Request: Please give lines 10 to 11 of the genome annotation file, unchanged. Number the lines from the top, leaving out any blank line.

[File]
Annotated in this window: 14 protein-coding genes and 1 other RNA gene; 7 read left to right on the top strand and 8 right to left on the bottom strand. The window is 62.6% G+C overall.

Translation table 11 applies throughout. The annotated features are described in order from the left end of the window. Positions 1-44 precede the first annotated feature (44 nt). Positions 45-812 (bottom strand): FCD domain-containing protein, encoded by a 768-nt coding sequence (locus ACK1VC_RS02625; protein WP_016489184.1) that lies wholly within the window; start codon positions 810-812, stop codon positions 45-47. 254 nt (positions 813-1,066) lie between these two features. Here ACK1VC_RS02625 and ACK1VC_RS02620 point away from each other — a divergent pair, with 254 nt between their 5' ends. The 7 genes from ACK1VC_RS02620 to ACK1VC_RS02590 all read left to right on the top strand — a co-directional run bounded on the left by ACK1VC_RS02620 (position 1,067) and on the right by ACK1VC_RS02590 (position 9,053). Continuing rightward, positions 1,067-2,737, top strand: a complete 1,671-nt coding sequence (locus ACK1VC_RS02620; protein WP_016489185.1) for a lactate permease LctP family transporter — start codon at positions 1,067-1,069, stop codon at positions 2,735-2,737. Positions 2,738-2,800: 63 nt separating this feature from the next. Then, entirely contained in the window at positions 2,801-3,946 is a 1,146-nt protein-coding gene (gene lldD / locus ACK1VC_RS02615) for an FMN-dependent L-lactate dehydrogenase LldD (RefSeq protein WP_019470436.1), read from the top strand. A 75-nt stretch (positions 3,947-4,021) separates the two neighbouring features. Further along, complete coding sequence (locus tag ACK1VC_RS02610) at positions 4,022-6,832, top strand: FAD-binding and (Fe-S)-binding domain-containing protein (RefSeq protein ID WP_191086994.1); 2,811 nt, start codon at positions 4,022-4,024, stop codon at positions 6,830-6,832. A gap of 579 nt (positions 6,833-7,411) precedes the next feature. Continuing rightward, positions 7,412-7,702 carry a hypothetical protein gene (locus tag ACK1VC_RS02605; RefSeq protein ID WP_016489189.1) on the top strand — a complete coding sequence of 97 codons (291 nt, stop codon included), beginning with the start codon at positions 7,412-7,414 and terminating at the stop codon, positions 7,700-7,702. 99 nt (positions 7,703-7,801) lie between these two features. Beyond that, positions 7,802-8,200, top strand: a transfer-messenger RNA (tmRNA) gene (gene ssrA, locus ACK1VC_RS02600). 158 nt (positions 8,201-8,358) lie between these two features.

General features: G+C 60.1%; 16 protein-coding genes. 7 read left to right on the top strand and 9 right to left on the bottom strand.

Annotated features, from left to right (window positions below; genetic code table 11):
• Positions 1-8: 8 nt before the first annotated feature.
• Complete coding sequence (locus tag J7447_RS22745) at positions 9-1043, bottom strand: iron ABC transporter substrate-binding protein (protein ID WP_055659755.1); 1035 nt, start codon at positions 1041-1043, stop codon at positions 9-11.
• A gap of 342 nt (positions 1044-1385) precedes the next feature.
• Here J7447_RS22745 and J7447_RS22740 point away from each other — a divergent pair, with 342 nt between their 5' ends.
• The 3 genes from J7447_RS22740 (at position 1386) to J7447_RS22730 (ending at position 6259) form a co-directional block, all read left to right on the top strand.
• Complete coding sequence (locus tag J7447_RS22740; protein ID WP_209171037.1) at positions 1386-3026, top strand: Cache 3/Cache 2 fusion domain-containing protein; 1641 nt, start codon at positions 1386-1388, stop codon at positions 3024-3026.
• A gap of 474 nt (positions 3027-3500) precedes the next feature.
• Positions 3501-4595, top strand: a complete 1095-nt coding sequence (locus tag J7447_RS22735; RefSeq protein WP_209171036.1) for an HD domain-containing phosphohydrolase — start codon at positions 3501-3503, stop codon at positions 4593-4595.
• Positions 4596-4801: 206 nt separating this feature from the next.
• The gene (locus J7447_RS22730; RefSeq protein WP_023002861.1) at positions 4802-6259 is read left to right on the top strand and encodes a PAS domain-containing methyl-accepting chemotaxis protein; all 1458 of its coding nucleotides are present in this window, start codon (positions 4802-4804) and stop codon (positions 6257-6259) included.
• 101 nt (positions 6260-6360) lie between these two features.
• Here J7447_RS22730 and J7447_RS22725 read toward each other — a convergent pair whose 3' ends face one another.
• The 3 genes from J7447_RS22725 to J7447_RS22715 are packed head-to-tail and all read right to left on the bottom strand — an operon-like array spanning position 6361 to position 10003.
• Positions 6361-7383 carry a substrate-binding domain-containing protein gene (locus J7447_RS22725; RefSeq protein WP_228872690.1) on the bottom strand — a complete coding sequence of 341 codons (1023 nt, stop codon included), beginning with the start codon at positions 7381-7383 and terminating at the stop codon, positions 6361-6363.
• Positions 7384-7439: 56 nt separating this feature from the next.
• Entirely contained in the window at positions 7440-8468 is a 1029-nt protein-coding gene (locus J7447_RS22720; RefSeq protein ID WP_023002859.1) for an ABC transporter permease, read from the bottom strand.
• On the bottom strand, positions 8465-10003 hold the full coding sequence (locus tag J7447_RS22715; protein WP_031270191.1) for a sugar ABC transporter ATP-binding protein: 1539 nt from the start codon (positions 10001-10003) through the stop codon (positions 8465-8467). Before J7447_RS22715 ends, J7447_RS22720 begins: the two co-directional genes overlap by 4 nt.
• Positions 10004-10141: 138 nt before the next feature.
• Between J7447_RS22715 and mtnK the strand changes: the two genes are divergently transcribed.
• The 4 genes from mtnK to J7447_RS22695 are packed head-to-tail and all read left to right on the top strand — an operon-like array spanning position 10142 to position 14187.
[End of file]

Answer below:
• Complete coding sequence (locus tag J7447_RS22740; protein ID WP_209171037.1) at positions 1386-3026, top strand: Cache 3/Cache 2 fusion domain-containing protein; 1641 nt, start codon at positions 1386-1388, stop codon at positions 3024-3026.
• A gap of 474 nt (positions 3027-3500) precedes the next feature.